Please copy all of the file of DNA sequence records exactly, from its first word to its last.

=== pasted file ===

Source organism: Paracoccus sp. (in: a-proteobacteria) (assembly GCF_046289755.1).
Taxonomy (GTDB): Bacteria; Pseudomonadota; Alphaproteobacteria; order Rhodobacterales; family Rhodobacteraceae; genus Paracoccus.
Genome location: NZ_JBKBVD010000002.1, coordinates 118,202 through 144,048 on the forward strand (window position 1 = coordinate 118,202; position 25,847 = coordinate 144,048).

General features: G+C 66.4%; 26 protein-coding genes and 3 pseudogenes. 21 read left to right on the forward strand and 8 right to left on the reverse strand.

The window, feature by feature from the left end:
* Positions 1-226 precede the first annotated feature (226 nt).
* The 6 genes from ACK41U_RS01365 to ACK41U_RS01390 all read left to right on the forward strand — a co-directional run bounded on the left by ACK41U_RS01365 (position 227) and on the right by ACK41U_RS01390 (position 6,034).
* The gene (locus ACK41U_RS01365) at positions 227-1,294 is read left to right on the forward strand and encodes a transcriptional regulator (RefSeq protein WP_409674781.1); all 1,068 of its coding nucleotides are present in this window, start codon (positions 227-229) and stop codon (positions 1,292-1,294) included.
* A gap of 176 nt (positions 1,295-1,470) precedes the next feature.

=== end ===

Source organism: Paracoccus sp. (in: a-proteobacteria) (assembly GCF_046289755.1).
Taxonomy (GTDB): Bacteria; Pseudomonadota; Alphaproteobacteria; order Rhodobacterales; family Rhodobacteraceae; genus Paracoccus.
Genome location: NZ_JBKBVD010000002.1, coordinates 118,202 through 144,048 on the forward strand (window position 1 = coordinate 118,202; position 25,847 = coordinate 144,048).

General features: G+C 66.4%; 26 protein-coding genes and 3 pseudogenes. 21 read left to right on the forward strand and 8 right to left on the reverse strand.

The window, feature by feature from the left end:
* Positions 1-226 precede the first annotated feature (226 nt).
* The 6 genes from ACK41U_RS01365 to ACK41U_RS01390 all read left to right on the forward strand — a co-directional run bounded on the left by ACK41U_RS01365 (position 227) and on the right by ACK41U_RS01390 (position 6,034).
* The gene (locus ACK41U_RS01365) at positions 227-1,294 is read left to right on the forward strand and encodes a transcriptional regulator (RefSeq protein WP_409674781.1); all 1,068 of its coding nucleotides are present in this window, start codon (positions 227-229) and stop codon (positions 1,292-1,294) included.
* A gap of 176 nt (positions 1,295-1,470) precedes the next feature.